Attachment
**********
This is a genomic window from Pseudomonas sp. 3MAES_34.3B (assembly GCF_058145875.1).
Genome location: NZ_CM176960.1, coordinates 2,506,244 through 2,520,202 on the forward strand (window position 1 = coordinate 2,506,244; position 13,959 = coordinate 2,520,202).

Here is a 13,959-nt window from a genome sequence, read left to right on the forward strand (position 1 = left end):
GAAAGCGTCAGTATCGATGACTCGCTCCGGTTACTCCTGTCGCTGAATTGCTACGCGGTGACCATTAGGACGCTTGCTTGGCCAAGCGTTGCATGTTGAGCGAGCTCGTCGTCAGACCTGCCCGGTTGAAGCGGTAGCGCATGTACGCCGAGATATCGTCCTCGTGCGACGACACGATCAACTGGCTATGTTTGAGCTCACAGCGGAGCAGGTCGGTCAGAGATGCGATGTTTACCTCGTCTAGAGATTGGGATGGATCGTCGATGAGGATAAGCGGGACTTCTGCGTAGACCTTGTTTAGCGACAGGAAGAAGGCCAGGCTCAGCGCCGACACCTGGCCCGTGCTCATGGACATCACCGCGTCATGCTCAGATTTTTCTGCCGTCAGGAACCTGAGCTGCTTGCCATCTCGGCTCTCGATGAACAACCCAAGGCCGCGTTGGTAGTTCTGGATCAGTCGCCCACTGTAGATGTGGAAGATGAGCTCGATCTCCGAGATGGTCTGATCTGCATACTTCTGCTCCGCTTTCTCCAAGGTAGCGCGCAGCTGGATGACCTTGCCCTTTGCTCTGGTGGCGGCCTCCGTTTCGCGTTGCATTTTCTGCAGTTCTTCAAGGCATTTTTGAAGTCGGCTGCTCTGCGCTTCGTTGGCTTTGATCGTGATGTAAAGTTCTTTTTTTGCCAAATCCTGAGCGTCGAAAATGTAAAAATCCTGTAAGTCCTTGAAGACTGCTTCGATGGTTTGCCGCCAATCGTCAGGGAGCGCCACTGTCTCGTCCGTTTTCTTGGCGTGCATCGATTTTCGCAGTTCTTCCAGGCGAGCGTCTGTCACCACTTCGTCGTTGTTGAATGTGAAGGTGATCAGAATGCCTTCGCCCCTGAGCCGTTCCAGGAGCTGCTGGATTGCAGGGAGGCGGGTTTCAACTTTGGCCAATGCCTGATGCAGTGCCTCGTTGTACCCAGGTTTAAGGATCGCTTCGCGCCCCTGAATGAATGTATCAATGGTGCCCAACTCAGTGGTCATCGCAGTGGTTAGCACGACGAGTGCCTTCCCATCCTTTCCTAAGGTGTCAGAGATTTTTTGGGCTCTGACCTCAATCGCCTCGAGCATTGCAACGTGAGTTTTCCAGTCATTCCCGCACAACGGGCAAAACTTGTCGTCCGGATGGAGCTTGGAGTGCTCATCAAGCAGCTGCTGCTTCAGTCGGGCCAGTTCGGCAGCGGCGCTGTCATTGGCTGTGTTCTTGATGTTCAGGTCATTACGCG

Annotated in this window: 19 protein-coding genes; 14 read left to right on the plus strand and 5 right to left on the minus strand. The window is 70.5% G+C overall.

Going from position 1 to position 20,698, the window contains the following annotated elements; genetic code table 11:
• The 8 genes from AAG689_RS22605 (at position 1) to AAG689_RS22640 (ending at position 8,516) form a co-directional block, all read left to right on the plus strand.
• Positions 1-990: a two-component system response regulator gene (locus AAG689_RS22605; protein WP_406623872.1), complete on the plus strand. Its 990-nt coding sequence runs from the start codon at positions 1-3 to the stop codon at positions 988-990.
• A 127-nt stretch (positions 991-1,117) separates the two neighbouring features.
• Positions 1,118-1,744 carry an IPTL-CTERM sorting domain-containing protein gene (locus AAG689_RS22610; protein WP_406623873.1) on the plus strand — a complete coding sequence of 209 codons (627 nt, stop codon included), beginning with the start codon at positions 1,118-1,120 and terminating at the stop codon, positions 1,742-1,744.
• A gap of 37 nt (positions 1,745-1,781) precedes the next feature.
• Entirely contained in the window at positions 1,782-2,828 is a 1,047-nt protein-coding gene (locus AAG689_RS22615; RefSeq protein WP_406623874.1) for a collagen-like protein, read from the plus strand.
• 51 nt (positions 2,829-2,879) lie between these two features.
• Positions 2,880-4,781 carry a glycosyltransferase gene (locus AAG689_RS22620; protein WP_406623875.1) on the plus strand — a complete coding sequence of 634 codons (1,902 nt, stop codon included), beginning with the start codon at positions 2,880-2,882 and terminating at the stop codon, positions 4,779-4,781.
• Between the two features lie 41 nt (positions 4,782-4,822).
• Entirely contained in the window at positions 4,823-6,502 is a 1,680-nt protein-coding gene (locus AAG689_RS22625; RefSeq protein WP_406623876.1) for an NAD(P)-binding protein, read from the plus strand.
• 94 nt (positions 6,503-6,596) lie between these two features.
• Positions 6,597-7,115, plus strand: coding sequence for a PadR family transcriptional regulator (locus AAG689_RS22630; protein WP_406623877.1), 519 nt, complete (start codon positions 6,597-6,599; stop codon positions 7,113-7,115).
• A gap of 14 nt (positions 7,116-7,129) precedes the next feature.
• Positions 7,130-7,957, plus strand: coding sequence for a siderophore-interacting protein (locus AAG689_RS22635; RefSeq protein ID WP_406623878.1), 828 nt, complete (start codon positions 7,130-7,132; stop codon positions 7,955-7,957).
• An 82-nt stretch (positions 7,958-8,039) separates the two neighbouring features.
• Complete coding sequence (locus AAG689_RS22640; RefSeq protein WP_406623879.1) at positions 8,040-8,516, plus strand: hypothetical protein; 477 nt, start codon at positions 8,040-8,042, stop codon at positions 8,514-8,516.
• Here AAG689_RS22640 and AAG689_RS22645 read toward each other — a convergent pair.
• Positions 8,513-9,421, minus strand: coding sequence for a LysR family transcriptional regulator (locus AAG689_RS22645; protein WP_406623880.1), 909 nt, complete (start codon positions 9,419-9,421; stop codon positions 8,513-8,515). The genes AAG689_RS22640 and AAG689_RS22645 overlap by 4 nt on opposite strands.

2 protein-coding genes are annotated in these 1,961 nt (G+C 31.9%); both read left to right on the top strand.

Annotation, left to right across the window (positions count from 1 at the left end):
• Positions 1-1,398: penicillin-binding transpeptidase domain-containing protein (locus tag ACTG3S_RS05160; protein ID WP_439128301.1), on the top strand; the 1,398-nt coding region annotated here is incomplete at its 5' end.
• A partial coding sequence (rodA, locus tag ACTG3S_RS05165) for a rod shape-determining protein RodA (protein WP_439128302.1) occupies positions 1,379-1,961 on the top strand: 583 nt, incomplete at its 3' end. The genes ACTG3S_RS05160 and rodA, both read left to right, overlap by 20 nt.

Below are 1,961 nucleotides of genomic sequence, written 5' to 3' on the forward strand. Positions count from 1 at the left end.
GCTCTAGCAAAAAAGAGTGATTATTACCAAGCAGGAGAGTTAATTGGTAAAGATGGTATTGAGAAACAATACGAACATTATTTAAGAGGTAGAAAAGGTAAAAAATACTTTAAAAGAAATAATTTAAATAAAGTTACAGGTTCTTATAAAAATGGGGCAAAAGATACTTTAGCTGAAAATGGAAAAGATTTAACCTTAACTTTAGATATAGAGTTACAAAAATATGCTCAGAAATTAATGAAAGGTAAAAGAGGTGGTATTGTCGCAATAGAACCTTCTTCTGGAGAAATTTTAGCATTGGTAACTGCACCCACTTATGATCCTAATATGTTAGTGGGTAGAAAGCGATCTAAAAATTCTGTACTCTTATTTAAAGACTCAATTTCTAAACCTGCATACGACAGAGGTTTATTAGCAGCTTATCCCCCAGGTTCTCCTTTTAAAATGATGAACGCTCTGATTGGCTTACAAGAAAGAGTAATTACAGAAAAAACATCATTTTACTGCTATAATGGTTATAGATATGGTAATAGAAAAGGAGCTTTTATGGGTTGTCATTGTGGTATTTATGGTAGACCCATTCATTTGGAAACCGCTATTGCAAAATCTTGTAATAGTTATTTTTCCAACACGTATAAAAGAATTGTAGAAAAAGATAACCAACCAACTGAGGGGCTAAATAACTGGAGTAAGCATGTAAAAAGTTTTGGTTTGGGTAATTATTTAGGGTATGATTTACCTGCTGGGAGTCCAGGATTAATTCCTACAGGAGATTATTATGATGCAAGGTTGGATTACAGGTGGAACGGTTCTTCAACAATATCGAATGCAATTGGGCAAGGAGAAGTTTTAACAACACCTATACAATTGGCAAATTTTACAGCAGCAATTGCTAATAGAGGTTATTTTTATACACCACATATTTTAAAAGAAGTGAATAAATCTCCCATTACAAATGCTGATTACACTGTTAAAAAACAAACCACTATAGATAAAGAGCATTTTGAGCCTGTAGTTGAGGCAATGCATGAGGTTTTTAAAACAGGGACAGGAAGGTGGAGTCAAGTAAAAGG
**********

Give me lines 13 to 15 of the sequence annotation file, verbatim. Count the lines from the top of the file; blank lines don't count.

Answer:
• 51 nt (positions 2,829-2,879) lie between these two features.
• Positions 2,880-4,781 carry a glycosyltransferase gene (locus AAG689_RS22620; protein WP_406623875.1) on the plus strand — a complete coding sequence of 634 codons (1,902 nt, stop codon included), beginning with the start codon at positions 2,880-2,882 and terminating at the stop codon, positions 4,779-4,781.
• Between the two features lie 41 nt (positions 4,782-4,822).